Be a Clown Who Cares

A letter from Mz Glamure

Thank you so much for your interest in being a clown and spreading happiness and fun throughout hospitals and retirement homes. I speak for all of the clowns in our group when I tell you that sometimes it is the hardest thing we have ever done and it is also the best and most rewarding thing we have ever done.

You read in the Family Circle article how our clown group began. It will amaze you how your group will formulate. You start it and the rest will come. Keep passing the word around and the ‘right’ people will show up. The first thing you need to do is call the volunteer director of the hospital, rest home or wherever you plan to clown. Probably, they will need to do a background search on each of you and give you the specific instructions to comply with their volunteers.

It is really not necessary to go to clown school. Certainly, you can learn a lot as far as magic, balloon animals, etc. Most hospitals will not allow latex balloons and magic requires time and concentration that most sick children are unable to give.

We have had to learn by trial and error. One of the local banks sponsors us with the purchase of our toys. They cost an average 40 to 60 cents per toy. The hospital furnishes Polaroid cameras and film. The volunteer that goes with us takes a picture of the clowns with the child. The favorite toy for older children is a plastic ice cream cone that shoots a foam ice cream ball. The younger children like the small soft stuffed animals. All of the children like clown stickers. We order our toys and stickers from Oriental Trading. Go online and request a catalog.

Most of the time, children in hospitals are too ill to endure too much of our entertainment. We have found it best to knock and ask permission to enter. If a child looks at all fearful we back out. Most of the clowns have a silly animal or a rubber chicken and we use that as an entrée. We tease very lightly and usually can make them smile and laugh. Remember, the parents need this as much as the children.

There are over 30 clowns in our group. Usually there are 2 to 4 clowns per time. We clown on Wednesday afternoons and Saturday mornings. In rotation we each clown about once every 4 weeks. One of the clowns is responsible for scheduling. If a clown sees that they are going to be unable to make it, they must find a substitute. Also, we have a rule that if a clown feels that they are going to become too emotional in a sad situation, they must not only leave the room but the hospital.

Our clown costumes are extremely bright colors with a lot of feathers and sequins. We each have a persona, i.e. Madame Flutterby, Sassy the Sheriff, The Tooth Fairy. You can go as elaborate or as inexpensive as you wish. We usually have two neckpieces, ruffles-collars, which are detachable from our costumes. Make up can collect on them and they will need to be changed periodically. Some of our clowns have the real hand crafted clown shoes and some have big tennis shoes that they have sequined and jeweled. You can order your wigs and make up online. Just go online and do a search for ‘clowns’ and that will lead to all web sites. We use long colored false eyelashes. Be careful to apply them above your regular lashes. Experiment with applying your makeup. Eyelash glue can also apply your fake red nose. It is best to pat the foundation on. All of this can be removed with baby oil. Your library will have clown faces or order a book online. Believe me, after you experiment a few times, you will find it easy.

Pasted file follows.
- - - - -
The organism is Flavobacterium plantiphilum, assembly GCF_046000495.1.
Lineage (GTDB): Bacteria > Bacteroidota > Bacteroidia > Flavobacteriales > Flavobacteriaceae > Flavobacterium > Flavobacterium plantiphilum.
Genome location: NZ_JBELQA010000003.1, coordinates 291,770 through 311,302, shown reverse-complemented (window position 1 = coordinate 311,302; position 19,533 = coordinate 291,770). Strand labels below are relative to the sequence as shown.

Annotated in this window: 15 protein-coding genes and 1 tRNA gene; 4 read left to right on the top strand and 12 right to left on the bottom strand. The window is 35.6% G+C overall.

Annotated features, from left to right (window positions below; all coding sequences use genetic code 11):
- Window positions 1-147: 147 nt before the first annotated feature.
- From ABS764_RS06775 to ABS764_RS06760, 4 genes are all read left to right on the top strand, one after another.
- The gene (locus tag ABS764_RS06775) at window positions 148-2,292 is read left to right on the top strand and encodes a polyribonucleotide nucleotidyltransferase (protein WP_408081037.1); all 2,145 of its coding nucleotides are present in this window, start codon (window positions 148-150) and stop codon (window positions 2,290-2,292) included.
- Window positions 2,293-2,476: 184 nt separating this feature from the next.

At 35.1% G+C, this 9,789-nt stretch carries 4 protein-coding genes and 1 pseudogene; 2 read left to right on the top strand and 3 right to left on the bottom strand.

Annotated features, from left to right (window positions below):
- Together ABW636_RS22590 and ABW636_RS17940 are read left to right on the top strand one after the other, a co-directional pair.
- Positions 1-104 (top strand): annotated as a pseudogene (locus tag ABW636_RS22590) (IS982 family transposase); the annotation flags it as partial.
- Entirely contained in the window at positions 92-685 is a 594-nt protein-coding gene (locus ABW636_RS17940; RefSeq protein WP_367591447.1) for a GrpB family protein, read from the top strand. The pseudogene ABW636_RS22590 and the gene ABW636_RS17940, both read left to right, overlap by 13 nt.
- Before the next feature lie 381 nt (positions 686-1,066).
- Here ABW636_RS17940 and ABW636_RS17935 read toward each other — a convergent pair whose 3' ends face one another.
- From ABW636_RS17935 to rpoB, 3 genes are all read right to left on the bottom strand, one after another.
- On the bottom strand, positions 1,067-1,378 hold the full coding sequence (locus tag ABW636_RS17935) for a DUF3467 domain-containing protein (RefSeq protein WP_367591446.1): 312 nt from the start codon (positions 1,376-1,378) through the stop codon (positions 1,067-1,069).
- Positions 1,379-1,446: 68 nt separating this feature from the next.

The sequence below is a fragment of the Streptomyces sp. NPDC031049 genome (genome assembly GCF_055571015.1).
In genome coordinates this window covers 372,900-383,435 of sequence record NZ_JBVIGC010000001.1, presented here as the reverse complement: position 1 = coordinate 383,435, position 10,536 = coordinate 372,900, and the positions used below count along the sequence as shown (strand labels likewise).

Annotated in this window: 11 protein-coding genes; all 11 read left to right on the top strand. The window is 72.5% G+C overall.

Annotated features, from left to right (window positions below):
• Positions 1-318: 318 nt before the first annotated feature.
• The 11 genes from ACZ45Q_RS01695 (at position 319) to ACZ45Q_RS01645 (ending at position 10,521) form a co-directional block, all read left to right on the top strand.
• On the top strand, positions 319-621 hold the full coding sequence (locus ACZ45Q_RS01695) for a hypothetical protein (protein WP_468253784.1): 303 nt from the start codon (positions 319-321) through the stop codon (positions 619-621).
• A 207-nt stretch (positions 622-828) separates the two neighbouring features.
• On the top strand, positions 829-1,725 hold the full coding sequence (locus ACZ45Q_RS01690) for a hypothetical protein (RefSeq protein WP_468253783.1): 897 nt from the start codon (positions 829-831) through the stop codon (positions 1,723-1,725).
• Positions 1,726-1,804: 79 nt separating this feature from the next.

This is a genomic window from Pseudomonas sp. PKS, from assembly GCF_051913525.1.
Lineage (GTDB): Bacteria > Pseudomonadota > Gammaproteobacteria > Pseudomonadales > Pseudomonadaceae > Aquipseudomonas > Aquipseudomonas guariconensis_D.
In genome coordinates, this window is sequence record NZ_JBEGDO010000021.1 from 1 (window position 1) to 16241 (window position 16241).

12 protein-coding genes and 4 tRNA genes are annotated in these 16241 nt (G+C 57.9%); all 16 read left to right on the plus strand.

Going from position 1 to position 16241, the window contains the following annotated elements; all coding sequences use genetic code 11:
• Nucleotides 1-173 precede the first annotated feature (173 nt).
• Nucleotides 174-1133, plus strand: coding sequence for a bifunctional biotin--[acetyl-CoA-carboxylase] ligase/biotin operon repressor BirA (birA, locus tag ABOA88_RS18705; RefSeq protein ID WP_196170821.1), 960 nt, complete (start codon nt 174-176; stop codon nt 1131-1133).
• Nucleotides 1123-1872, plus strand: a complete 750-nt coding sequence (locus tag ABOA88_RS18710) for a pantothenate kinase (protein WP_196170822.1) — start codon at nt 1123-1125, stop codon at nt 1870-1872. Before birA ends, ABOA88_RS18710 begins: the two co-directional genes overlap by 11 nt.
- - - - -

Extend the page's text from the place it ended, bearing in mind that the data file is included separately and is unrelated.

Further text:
There are many web sites that sell clown costumes and accessories. Clown school can also be obtained online. We have purchased a lot of our goods through the internet.

I will be happy to design your costumes and send you the sketch. Just decide what you want to be and let me know. Your fabric can be anything from cotton to sequin cloth. If you live in a warm climate, you might want to keep it light weight. Most of my costumes are not washable or dry cleanable. I turn them inside out and let them air after I wear them. All of these fabrics, feathers and sequin banding can be purchased in your local fabric shop. If you want more elaborate, go to Southern Importers. They will send you a catalog. Any theatrical fabric web site should have a catalog.

We are hoping that some of you will consider clowning for a rest home, veterans’ hospital, etc. You would probably be a big hit and bring a lot of joy. Your favors could be crossword puzzles, cards, paper fans. It is a new field and we would like to hear about it.

All of us clowns want to thank you for the tremendous response to the Family Circle article. You have touched our hearts and made us realize again how fortunate we are to live in a country where we can put on a red nose and a green wig and go make someone happy. Turn your “play switch” on and have some fun.

Please feel free to write and ask for any ideas and advice or tell us what you are up to with your clowning.

May God bless you,

Mary Anne Sinclair and The Clowns Who Care